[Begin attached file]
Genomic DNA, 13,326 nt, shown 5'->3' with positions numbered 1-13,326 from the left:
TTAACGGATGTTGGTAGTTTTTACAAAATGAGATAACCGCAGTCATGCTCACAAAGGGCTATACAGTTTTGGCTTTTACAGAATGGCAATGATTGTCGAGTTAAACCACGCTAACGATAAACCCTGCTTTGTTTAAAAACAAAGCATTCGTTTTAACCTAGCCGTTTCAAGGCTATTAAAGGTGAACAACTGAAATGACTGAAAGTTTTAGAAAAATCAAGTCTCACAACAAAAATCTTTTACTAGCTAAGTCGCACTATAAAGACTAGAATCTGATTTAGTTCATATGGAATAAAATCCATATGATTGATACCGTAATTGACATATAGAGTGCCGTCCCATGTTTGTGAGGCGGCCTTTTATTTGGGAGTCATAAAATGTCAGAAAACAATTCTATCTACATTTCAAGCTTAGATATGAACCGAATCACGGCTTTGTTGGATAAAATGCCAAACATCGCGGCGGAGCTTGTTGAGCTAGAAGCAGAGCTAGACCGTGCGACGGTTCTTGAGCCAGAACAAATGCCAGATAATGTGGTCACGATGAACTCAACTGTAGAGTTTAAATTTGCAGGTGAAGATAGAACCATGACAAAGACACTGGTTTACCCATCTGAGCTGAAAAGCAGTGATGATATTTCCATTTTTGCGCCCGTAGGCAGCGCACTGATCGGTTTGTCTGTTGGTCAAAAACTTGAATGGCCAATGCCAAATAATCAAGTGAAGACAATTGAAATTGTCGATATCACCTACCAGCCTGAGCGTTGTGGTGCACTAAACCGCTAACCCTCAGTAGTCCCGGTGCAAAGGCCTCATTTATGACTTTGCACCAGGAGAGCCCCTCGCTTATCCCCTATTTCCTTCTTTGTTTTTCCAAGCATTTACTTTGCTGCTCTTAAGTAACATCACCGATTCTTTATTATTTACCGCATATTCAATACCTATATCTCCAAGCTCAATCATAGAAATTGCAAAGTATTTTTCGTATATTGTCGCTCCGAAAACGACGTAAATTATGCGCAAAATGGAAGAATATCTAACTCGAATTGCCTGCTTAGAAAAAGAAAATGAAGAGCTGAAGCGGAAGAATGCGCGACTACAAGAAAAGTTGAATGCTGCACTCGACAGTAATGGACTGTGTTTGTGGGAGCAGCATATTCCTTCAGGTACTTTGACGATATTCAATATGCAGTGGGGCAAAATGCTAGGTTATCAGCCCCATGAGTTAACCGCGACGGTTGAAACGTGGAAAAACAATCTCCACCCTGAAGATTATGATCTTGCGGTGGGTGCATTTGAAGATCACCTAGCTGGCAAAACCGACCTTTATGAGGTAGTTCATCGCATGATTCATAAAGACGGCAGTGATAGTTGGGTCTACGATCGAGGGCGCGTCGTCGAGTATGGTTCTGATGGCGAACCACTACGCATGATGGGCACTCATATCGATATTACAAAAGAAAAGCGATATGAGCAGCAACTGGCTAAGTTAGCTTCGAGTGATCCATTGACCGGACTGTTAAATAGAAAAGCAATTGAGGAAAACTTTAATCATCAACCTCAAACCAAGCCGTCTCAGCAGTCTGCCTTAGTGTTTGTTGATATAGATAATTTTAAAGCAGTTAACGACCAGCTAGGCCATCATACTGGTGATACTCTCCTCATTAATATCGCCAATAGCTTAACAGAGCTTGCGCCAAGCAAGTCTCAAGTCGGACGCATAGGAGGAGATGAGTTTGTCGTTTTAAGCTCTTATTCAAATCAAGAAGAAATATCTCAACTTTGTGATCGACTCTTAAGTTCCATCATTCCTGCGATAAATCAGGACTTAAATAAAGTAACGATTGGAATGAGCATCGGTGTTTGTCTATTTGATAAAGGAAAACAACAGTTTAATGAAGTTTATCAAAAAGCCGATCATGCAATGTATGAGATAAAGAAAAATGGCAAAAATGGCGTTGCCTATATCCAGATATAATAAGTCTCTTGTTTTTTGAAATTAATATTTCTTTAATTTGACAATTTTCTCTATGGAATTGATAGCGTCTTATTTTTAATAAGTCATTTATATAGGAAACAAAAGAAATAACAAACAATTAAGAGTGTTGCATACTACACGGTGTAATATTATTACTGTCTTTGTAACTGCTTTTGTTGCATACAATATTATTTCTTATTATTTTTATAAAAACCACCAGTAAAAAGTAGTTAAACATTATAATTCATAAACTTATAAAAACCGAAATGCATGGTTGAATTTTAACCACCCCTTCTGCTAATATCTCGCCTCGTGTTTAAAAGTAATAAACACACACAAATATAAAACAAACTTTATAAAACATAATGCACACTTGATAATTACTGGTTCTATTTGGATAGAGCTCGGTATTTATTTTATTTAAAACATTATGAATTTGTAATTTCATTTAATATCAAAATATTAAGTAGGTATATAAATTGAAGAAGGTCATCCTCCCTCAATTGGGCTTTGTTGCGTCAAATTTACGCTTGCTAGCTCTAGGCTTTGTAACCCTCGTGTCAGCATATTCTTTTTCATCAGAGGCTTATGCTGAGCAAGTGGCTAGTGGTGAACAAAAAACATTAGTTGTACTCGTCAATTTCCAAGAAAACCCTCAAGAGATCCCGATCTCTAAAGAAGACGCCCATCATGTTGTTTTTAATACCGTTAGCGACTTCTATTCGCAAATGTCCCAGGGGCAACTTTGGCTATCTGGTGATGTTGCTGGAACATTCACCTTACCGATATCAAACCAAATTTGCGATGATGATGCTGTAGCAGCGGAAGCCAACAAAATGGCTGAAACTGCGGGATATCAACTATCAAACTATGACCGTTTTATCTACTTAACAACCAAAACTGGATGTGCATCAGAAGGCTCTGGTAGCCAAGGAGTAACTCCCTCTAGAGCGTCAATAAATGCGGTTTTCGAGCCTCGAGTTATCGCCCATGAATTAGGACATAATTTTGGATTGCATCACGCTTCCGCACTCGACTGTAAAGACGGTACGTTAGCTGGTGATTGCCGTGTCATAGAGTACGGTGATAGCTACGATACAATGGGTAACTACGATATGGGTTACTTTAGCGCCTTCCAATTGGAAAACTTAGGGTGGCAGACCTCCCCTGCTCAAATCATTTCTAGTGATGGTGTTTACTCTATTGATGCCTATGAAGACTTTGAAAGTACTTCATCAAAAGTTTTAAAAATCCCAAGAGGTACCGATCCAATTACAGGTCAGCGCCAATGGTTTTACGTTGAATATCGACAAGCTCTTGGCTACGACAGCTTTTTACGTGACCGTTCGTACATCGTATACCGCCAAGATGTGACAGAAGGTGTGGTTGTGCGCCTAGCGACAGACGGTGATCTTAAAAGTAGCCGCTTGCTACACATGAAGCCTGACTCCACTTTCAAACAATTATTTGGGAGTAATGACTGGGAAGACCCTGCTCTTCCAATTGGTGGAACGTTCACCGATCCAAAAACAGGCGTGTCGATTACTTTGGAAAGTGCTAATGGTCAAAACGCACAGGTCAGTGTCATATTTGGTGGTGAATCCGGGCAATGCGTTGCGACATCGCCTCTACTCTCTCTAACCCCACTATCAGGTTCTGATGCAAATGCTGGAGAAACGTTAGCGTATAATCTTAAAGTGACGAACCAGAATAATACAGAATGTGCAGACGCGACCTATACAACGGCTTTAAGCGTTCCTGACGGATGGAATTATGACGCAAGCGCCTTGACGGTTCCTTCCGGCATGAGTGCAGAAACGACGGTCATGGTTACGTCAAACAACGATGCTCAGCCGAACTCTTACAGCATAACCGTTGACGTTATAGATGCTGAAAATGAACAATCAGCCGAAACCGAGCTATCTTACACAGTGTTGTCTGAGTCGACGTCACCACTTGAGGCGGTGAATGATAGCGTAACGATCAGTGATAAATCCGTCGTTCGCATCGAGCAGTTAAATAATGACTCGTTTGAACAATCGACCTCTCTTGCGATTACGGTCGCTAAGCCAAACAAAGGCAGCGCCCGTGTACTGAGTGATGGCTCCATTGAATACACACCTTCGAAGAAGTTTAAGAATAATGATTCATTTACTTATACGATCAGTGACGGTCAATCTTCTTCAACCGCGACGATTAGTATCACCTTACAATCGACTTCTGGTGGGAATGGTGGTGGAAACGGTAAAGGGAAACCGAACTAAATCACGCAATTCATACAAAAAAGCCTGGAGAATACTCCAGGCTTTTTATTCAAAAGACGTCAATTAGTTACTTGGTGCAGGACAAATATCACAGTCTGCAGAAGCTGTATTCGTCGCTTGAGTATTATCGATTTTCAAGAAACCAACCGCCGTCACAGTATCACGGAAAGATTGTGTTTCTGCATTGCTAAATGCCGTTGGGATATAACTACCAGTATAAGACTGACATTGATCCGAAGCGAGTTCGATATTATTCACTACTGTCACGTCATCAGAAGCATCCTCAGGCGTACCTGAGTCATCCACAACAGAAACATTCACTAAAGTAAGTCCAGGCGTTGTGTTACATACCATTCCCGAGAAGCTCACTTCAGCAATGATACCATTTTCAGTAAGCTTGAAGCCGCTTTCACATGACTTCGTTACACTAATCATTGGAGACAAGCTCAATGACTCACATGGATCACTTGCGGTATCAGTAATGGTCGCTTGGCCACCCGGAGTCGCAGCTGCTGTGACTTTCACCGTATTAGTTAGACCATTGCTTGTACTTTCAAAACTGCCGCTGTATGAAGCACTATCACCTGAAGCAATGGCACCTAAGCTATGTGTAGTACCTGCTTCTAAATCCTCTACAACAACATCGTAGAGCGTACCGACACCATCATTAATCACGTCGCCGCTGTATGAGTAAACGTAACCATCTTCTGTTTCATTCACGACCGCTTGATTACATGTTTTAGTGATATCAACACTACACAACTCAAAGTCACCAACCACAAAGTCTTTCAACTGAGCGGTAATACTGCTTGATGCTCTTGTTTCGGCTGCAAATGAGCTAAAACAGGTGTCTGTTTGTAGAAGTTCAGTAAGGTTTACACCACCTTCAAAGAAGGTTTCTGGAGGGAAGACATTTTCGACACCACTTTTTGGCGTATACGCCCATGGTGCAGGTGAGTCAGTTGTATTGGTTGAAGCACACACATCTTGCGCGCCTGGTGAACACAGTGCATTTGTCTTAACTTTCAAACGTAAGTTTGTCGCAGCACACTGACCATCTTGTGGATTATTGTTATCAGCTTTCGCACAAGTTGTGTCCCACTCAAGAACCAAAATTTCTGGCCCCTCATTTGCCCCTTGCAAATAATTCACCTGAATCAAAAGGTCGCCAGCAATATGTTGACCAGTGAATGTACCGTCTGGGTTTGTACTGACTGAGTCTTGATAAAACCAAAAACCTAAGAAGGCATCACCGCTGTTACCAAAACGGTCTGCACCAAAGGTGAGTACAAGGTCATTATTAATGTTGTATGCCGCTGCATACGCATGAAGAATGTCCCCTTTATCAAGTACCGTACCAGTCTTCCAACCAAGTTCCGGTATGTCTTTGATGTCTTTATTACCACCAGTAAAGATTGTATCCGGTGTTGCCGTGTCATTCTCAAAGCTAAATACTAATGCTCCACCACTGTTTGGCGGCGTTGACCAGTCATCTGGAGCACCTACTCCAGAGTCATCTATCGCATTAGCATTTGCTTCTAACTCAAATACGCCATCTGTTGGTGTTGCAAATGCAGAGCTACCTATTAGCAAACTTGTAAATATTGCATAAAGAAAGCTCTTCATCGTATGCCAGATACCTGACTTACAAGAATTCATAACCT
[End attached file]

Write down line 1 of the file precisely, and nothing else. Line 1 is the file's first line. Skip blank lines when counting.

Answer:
Genomic DNA, 13,326 nt, shown 5'->3' with positions numbered 1-13,326 from the left: